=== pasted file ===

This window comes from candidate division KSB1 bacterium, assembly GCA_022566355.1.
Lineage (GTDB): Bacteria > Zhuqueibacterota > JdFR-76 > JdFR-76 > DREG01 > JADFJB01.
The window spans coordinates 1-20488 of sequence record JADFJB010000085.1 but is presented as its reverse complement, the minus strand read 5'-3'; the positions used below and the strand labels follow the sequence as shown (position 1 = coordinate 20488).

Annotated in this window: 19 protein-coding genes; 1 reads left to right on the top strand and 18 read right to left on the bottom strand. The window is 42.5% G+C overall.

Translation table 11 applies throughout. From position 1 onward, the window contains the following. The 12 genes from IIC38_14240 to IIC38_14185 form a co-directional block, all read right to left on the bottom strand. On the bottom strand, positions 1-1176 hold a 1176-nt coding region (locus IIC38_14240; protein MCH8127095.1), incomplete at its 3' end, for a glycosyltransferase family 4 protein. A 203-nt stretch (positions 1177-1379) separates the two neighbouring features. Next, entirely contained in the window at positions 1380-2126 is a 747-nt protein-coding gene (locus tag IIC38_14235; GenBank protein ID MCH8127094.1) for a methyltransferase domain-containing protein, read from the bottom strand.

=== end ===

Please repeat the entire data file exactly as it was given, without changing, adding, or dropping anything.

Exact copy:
This window comes from candidate division KSB1 bacterium, assembly GCA_022566355.1.
Lineage (GTDB): Bacteria > Zhuqueibacterota > JdFR-76 > JdFR-76 > DREG01 > JADFJB01.
The window spans coordinates 1-20488 of sequence record JADFJB010000085.1 but is presented as its reverse complement, the minus strand read 5'-3'; the positions used below and the strand labels follow the sequence as shown (position 1 = coordinate 20488).

Annotated in this window: 19 protein-coding genes; 1 reads left to right on the top strand and 18 read right to left on the bottom strand. The window is 42.5% G+C overall.

Translation table 11 applies throughout. From position 1 onward, the window contains the following. The 12 genes from IIC38_14240 to IIC38_14185 form a co-directional block, all read right to left on the bottom strand. On the bottom strand, positions 1-1176 hold a 1176-nt coding region (locus IIC38_14240; protein MCH8127095.1), incomplete at its 3' end, for a glycosyltransferase family 4 protein. A 203-nt stretch (positions 1177-1379) separates the two neighbouring features. Next, entirely contained in the window at positions 1380-2126 is a 747-nt protein-coding gene (locus tag IIC38_14235; GenBank protein ID MCH8127094.1) for a methyltransferase domain-containing protein, read from the bottom strand.